GitHub, DockerHub and StackOS Integration

Using GitHub Actions, you can automate the building of your application and streamline the docker image creation and updating process.

GitHub Actions

Enable Github Actions for your GitHub Repository

Docker Hub Secrets

After logging in to Docker Hub go to:

Create a token by clicking "New Access Token"

Give your access token a name and Generate

Retain the following information for configuration into Github Actions 1) Your username and 2) the personal access token

GitHub Secrets

To automatically upload the results of your Docker Image Build to Docker Hub, configure secrets into the target respository. These Docker Hub secrets will be used to upload you image to Docker Hub.

Insert the information from Docker Hub into "Environment secrets" on Github Environments named "docker"

Set up GitHub Workflow

In your repo set up a file named .github/workflows/ci.yaml, and replace the values of "DOCKERHUB_USERNAME" and "DOCKERHUB_IMAGENAME" in the code below

name: ci

      - '**'
      - 'v*.*.*'
      - 'main'

    environment: docker
    runs-on: ubuntu-latest
        name: Checkout
        uses: actions/checkout@v2
        name: Docker meta
        id: meta
        uses: docker/metadata-action@v3
          # list of Docker images to use as base name for tags
          images: |
          # generate Docker tags based on the following events/attributes
          tags: |
        name: Set up QEMU
        uses: docker/setup-qemu-action@v1
        name: Set up Docker Buildx
        uses: docker/setup-buildx-action@v1
        name: Login to DockerHub
        if: github.event_name != 'pull_request'
        uses: docker/login-action@v1 
          username: ${{ secrets.DOCKERHUB_USERNAME }}
          password: ${{ secrets.DOCKERHUB_TOKEN }}
        name: Build and push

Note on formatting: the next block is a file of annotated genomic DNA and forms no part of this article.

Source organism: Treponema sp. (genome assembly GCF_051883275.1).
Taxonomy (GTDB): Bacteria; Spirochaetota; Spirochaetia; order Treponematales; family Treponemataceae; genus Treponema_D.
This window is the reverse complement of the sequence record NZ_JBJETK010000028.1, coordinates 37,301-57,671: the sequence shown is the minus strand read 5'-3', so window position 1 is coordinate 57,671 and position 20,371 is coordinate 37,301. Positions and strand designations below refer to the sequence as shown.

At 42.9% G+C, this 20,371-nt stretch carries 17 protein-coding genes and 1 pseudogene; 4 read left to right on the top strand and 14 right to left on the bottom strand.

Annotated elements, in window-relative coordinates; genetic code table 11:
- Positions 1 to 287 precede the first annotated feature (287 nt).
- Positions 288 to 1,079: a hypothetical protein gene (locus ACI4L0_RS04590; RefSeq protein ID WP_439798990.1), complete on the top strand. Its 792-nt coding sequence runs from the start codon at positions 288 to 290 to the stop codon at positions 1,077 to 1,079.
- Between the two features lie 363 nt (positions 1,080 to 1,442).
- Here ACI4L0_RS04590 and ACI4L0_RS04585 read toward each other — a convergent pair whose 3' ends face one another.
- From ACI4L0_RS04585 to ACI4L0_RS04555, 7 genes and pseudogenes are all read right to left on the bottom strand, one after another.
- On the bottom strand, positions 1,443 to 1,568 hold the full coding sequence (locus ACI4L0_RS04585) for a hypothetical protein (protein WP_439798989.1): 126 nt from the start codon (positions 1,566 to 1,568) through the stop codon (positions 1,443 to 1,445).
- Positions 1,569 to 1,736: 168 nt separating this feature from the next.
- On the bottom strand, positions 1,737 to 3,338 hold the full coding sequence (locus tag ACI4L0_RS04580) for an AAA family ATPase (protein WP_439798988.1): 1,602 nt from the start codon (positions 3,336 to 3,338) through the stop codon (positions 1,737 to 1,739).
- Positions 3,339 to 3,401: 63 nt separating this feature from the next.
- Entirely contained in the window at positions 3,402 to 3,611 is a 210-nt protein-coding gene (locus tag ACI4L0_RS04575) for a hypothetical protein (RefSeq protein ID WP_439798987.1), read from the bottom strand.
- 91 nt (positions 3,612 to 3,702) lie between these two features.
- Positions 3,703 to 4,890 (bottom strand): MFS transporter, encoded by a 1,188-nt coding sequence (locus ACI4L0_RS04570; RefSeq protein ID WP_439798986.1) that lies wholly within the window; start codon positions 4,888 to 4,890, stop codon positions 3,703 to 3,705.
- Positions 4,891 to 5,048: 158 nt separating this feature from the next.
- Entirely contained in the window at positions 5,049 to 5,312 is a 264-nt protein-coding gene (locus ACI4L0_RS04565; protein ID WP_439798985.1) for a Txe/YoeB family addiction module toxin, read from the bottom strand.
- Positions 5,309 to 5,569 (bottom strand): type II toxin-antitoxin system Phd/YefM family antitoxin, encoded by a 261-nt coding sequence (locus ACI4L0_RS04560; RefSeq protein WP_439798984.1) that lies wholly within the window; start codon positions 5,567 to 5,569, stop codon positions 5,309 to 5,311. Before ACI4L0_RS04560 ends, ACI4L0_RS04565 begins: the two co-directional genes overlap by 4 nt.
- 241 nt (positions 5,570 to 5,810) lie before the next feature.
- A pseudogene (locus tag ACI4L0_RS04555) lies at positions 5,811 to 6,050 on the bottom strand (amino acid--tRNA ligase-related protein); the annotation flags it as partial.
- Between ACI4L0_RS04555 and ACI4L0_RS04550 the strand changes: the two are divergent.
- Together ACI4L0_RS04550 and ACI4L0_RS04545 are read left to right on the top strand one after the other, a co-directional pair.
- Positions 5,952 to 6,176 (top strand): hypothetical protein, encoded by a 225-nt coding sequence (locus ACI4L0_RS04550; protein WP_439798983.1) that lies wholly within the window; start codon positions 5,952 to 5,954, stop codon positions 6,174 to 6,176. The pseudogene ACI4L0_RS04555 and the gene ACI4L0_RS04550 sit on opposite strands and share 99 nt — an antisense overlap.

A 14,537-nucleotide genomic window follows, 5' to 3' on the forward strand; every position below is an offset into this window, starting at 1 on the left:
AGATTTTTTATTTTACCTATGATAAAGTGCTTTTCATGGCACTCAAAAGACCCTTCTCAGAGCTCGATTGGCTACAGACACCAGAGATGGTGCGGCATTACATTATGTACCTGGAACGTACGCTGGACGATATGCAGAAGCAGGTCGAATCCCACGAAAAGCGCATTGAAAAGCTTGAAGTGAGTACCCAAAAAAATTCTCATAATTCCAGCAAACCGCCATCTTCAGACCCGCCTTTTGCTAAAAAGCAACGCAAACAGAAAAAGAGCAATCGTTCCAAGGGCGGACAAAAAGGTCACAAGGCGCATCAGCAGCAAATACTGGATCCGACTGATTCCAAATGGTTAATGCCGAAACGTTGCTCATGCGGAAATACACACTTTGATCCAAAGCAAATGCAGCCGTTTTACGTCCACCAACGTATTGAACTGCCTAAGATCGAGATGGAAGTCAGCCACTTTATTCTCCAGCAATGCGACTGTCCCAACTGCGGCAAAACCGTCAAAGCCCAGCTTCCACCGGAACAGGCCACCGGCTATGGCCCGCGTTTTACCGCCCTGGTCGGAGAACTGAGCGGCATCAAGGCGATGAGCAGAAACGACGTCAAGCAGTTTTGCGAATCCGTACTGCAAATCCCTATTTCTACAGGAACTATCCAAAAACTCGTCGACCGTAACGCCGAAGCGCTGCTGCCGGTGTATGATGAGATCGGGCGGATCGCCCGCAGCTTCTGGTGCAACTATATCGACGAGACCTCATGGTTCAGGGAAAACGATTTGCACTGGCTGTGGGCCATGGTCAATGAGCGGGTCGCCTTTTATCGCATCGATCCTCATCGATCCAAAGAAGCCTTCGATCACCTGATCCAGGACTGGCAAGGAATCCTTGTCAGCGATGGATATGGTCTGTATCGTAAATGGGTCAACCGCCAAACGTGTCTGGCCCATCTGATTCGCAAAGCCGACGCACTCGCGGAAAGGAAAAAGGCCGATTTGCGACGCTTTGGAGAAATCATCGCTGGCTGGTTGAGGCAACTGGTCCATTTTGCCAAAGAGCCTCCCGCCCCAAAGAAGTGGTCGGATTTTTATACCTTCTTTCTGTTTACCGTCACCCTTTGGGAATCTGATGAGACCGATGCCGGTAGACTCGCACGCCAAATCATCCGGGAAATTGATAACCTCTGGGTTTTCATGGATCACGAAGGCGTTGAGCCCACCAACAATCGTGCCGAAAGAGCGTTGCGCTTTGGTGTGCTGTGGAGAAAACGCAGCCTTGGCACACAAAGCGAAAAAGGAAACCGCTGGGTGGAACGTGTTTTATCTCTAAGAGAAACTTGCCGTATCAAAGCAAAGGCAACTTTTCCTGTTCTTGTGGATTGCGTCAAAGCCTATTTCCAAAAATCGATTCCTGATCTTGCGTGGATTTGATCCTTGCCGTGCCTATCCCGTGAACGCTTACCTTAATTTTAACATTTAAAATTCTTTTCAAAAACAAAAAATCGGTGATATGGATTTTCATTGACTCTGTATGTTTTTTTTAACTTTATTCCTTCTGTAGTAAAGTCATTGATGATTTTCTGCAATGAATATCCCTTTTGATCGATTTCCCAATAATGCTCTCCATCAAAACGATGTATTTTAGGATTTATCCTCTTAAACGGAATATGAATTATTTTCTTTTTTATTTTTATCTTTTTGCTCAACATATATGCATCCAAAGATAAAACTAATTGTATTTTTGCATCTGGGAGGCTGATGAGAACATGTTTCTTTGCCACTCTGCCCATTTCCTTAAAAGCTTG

uses: docker/build-push-action@v2
          context: .
          push: ${{ github.event_name != 'pull_request' }}
          tags: ${{ steps.meta.outputs.tags }}
          labels: ${{ steps.meta.outputs.labels }}

Create a Dockerfile

For example, if you have a static website or PHP application you could create a Dockerfile in the root of your repository like this:

FROM php:7.4-apache
COPY . /var/www/html

For node based applications a variation of this pattern could be useful:

FROM node:alpine
COPY package.json ./
COPY package-lock.json ./
COPY ./ ./
RUN npm i
CMD ["npm", "run", "start"]

Tag and Push to GitHub

After you commit your code, tag the current version like this:

git tag v1.2.3

Then push the code to github, for example:

git push origin --tags

Github will then run actions automatically to deploy (or show you errors)

If you see an error like this:

Edit the file .github/workflows/ci.yaml, and replace the values of "DOCKERHUB_USERNAME" and "DOCKERHUB_IMAGENAME"

Locate image in Docker Hub

You can verify the image appears in DockerHub by logging in and checking your profile

And you can also verify the tags that are automatically pushed to Docker Hub

The docker image tag, which is based on your git repository tag is useful for specifying the active image that should be used in StackOS.

Note: Do NOT use latest as the "latest" tag will only be downloaded once. Specify the version label such as "0.0.2". It will be a little more work, but this practice will also save you when you need to quickly roll back to a known version.

If you have not yet funded your account you can do so at this point to reserve resources to deploy your pods

pageAccount Funding - General

If you are launching your pod for the first time, here's a quick guide

pagePod Launch - General

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